What is so important about grip coefficient?

[this is an updated article from our technical articles in 2004]

The grip coefficient (f) is the relation between weight and brake force. We can all understand that an empty box is easier to slide over a surface than the same box with weights in it.
We can also relate to the fact that that same box with weights is harder to slide (brake force) over a tar sealed road than on black ice.

The simple formula G (weight) x f (friction coefficient) = B (brake force) puts this all in perspective.

A dry concrete road has a friction coefficient of approx. 0.8, if we now work with an axle weight of 2000 kg’s we end up with a brake force of 2000 x 0.8 = 1600 kg’s.

Brake force is in general expressed in Newton or Kilo Newton (KN). 1 Kg is approx. 10 N

The resulting 1600 Kg brake force would be expressed as 16KN for the axle. That returns a brake force of 8KN per wheel, which is the value we can read on our roller brake testers.

A wet concrete road has a friction coefficient of approx. 0.5, the same wheel will now exert a brake force of 2000Kg (axle) x 0.5 (f) = 1000 Kg 1000 Kg x 10 (N) = 10KN, 10 KN / 2 (per wheel) = 5 KN.

Simple isn’t it? That nicely explains why a vehicle has a longer brake distance on a wet road, something we all knew already anyway.

Roller Surface
The trick for brake tester manufacturers is to achieve a friction coefficient on their roller surface as consistent and high as possible. The effect of wet and cold tires on the friction coefficient needs to be as minimal as possible to test the brakes each and every time to the max.

I am sure that you can relate to that a new and ‘grippy’ brake roller tests the brakes to a higher degree than old worn smooth rollers. In some older test lanes, you can sometimes even find nice and shiny rollers, I sometimes wonder what the friction coefficient would be on those.

According to research the corundum and open cast surface rollers have a tendency to fill up with rubber and dirt reducing the friction coefficient.

A lower friction coefficient has as a direct result a lower brake force reading.  The friction coefficient (f ) of 0.85 on the VTEQ rollers results in the same 2000 Kg axle in a maximum brake force of 8.5 KN per wheel.

Brake Efficiency
What are the results of brake force on brake efficiency? Brake efficiency is after all the data that we need for our WoF. The brake efficiency is simplified to the relation between the vehicle’s weight and total vehicle brake force.

The legal minimum brake efficiency for service brakes is 50%.

Let’s play with this given fact and the above example. To make things easy I will only focus on the single axle with the (static) weight of 2000 Kgs.

If on an axle with a weight of 2000 Kg’s a brake force is measured of 5 KN per wheel the efficiency is 5 (KN) x 2 (wheels) = 10 KN / 10 (Kg’s) = 1000Kg’s 1000 Kg’s brake force on an axle of 2000 Kg’s weight returns an efficiency of 50%.
With multiple axles the whole calculation stay’s the same; the total vehicle weight is divided by the total brake force.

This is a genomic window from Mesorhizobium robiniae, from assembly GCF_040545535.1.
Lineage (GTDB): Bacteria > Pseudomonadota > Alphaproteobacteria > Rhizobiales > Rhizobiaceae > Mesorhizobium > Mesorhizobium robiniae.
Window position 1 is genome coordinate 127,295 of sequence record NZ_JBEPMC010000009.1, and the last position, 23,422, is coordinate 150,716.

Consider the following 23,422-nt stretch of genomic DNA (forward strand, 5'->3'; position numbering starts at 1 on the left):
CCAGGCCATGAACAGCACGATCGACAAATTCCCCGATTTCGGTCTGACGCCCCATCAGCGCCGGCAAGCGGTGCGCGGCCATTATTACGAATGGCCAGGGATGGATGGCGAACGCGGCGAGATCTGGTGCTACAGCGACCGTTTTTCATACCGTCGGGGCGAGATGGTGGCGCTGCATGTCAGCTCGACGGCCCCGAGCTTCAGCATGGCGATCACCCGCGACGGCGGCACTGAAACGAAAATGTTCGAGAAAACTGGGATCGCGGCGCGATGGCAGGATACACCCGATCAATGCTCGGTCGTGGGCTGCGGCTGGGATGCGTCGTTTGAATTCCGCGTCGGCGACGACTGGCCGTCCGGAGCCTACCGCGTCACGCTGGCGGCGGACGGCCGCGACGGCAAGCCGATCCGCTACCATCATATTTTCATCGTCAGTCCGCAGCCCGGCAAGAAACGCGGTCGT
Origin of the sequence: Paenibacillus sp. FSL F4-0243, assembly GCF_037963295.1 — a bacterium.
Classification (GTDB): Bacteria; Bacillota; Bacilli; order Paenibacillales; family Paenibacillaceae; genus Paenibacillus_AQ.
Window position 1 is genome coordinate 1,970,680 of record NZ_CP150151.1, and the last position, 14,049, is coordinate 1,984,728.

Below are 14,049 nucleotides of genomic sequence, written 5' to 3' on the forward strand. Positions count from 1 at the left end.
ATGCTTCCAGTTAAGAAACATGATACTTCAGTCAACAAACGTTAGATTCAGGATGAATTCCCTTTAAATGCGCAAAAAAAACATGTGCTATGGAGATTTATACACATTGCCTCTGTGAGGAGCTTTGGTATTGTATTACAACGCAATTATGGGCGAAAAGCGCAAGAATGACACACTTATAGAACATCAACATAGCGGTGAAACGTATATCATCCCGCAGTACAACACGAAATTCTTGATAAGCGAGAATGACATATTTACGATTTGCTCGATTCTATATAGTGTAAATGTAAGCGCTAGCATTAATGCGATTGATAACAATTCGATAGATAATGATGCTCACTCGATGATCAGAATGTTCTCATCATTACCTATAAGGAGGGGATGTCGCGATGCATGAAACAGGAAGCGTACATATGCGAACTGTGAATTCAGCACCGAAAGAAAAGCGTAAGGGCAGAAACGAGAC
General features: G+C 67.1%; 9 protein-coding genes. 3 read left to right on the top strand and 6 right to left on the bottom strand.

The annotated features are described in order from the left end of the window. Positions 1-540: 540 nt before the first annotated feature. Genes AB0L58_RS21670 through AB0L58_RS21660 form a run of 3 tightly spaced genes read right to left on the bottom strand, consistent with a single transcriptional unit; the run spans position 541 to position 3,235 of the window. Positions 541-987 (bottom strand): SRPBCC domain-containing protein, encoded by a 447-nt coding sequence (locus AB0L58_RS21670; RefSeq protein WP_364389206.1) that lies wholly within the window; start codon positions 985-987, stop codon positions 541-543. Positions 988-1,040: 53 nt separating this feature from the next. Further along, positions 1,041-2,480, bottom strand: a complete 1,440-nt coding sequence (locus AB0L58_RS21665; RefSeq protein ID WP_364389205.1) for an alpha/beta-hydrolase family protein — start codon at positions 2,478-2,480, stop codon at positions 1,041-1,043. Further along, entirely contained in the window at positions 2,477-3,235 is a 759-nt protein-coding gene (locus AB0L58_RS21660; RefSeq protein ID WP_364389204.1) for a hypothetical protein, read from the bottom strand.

Weight Measurement
To me as an engineer, it seems an absolute must to have a weighing system on a serious brake tester. Let’s look at the effect of an incorrectly guessed weight on brake efficiency. We’ll use the 8.5 KN of brake force measured with the 0.85 friction coefficient rollers.

Look at the 2000 Kg axle and guess weight of 1800 Kg’s, this results in a brake efficiency of 94.4 %!  Look at the axle and guess a weight at 2200 Kg’s, the result is 77.27% brake efficiency.

Needless to say that a wrongly calibrated machine (weight and brake force!) have the same grossly faulty readings as result.

Can you accurately guess the weight of an axle or whole vehicle? We are talking about a safety test here!

Then to top it all off I was present during a test on a brake tester where a vehicle had a 104% efficiency on the front axle! That is impossible, yet the operator of this reputable company thought nothing of it. Obviously, this company had a double problem, the equipment was not calibrated properly and the training of the operator fell awfully short.

A perfect initiative was started by the LTSA (now NZTA) in late 2002 to regulate and control those matters. It is my understanding that currently, no technical requirements for roller brake testers exist, nor for the calibration of this equipment. The LTSA is working hard to get this obvious safety issue out of the way. An initiative that AECS welcomed with open arms, as our equipment is used in many countries around the world within some of the most stringent safety laws on the planet.

Some of the features that you will have with a digital (computer-controlled) machine are that a brake ovality test and residual brake force test are standard on all axles including the parking brake. We all know that a pulling car does not always have misaligned wheels. The reported workshop sales as a result of those two features are tremendous.

Our equipment comes all (except the entry type) with 4WD/AWD testability standards. The machine will start both wheels at the same time with one rolling in the reverse direction to keep the driveshaft stationary. Only the forward rotating wheel is being tested. In the next cycle, the rollers are reversed and the other wheel on the same axle is being tested. Both results are set off against each other to determine straight braking and to calculate axle efficiency.

AECS has the latest car & truck brake testers. Explore more here.